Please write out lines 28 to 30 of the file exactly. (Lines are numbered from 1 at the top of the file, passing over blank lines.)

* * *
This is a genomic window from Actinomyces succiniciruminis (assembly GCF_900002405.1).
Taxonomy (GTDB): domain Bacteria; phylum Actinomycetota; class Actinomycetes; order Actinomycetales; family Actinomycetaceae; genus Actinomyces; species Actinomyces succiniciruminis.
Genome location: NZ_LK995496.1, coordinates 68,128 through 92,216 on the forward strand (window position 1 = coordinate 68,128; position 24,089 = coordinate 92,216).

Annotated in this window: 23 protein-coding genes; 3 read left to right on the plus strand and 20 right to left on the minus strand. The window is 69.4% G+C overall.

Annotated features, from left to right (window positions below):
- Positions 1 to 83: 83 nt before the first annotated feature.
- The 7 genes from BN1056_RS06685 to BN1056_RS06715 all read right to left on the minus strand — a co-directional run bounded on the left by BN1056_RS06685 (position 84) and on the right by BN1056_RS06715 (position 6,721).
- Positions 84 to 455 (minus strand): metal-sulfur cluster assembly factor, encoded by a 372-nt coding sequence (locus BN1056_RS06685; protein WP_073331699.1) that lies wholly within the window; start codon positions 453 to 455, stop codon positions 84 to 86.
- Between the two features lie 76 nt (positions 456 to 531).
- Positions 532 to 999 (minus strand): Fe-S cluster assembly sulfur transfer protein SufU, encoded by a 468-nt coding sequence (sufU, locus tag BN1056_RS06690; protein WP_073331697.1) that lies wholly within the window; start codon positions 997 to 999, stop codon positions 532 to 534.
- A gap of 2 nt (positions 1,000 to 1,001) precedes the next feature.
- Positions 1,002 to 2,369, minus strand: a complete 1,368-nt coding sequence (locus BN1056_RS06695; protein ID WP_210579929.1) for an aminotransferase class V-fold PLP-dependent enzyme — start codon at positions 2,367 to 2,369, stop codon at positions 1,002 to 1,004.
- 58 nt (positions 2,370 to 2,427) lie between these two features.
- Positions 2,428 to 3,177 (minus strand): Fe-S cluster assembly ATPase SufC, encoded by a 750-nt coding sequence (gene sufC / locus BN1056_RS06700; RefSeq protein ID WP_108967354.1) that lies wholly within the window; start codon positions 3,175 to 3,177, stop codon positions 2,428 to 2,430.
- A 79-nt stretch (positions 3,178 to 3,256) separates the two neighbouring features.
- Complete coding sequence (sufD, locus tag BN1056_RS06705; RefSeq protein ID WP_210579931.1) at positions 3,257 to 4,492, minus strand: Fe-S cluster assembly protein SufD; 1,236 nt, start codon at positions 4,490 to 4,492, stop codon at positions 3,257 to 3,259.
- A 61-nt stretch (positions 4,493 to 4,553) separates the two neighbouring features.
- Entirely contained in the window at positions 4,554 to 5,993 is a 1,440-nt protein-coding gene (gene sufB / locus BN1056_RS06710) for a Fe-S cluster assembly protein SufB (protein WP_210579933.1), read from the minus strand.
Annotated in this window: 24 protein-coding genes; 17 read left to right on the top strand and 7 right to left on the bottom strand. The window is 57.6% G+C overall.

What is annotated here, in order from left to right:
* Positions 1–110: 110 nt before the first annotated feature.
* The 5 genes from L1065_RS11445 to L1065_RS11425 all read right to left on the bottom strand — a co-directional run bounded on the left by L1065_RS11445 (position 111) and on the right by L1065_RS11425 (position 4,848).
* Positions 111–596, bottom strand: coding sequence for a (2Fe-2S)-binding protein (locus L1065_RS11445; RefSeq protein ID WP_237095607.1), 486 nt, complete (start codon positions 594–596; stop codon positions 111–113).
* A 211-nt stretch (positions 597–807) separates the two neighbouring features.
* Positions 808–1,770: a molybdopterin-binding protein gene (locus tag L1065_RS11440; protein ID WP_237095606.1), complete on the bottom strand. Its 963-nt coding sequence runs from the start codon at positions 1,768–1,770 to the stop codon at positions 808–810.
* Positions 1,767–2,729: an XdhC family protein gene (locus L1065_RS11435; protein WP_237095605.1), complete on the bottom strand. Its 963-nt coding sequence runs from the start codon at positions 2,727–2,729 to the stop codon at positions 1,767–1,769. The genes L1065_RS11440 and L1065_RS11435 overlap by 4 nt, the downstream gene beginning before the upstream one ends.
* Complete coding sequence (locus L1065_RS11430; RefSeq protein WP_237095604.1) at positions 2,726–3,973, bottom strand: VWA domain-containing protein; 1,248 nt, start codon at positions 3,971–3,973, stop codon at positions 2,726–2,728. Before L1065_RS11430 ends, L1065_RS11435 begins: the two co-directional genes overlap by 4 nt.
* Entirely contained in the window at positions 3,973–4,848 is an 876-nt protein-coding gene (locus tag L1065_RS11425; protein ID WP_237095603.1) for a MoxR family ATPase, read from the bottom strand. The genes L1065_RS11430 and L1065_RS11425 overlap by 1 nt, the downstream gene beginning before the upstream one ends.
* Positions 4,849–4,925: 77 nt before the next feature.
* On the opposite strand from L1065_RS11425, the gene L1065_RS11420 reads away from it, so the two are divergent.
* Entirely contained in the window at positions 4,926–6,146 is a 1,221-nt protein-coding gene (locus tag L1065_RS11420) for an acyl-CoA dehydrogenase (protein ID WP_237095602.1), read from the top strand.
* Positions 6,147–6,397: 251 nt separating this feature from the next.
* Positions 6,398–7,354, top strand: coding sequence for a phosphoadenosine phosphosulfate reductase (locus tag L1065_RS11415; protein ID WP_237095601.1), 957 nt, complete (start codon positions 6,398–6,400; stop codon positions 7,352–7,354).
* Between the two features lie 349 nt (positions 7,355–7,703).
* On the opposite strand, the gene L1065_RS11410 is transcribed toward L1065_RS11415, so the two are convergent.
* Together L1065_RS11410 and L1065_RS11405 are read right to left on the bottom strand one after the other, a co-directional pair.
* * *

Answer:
* Entirely contained in the window at positions 3,973–4,848 is an 876-nt protein-coding gene (locus tag L1065_RS11425; protein ID WP_237095603.1) for a MoxR family ATPase, read from the bottom strand. The genes L1065_RS11430 and L1065_RS11425 overlap by 1 nt, the downstream gene beginning before the upstream one ends.
* Positions 4,849–4,925: 77 nt before the next feature.
* On the opposite strand from L1065_RS11425, the gene L1065_RS11420 reads away from it, so the two are divergent.